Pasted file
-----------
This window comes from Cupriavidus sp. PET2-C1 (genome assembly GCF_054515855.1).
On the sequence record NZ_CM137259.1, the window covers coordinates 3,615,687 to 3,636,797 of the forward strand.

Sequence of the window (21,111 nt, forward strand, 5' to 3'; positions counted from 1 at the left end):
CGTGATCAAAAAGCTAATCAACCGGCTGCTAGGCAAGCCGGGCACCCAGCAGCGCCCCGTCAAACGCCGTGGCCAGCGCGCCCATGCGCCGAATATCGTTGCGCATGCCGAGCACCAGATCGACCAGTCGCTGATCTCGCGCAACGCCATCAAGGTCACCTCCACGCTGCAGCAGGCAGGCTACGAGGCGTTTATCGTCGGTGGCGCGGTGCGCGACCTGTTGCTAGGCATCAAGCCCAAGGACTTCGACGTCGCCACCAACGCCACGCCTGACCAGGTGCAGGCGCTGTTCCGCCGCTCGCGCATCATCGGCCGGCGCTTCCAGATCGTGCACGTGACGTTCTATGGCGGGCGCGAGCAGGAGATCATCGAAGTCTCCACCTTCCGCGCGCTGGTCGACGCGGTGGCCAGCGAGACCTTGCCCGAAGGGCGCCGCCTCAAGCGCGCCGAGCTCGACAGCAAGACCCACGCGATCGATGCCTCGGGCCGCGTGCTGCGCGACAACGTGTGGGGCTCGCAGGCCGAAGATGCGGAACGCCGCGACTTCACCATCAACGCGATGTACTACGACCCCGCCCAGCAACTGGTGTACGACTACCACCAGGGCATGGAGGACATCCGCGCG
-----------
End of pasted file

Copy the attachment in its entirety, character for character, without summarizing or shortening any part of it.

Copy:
This window comes from Cupriavidus sp. PET2-C1 (genome assembly GCF_054515855.1).
On the sequence record NZ_CM137259.1, the window covers coordinates 3,615,687 to 3,636,797 of the forward strand.

Sequence of the window (21,111 nt, forward strand, 5' to 3'; positions counted from 1 at the left end):
CGTGATCAAAAAGCTAATCAACCGGCTGCTAGGCAAGCCGGGCACCCAGCAGCGCCCCGTCAAACGCCGTGGCCAGCGCGCCCATGCGCCGAATATCGTTGCGCATGCCGAGCACCAGATCGACCAGTCGCTGATCTCGCGCAACGCCATCAAGGTCACCTCCACGCTGCAGCAGGCAGGCTACGAGGCGTTTATCGTCGGTGGCGCGGTGCGCGACCTGTTGCTAGGCATCAAGCCCAAGGACTTCGACGTCGCCACCAACGCCACGCCTGACCAGGTGCAGGCGCTGTTCCGCCGCTCGCGCATCATCGGCCGGCGCTTCCAGATCGTGCACGTGACGTTCTATGGCGGGCGCGAGCAGGAGATCATCGAAGTCTCCACCTTCCGCGCGCTGGTCGACGCGGTGGCCAGCGAGACCTTGCCCGAAGGGCGCCGCCTCAAGCGCGCCGAGCTCGACAGCAAGACCCACGCGATCGATGCCTCGGGCCGCGTGCTGCGCGACAACGTGTGGGGCTCGCAGGCCGAAGATGCGGAACGCCGCGACTTCACCATCAACGCGATGTACTACGACCCCGCCCAGCAACTGGTGTACGACTACCACCAGGGCATGGAGGACATCCGCGCG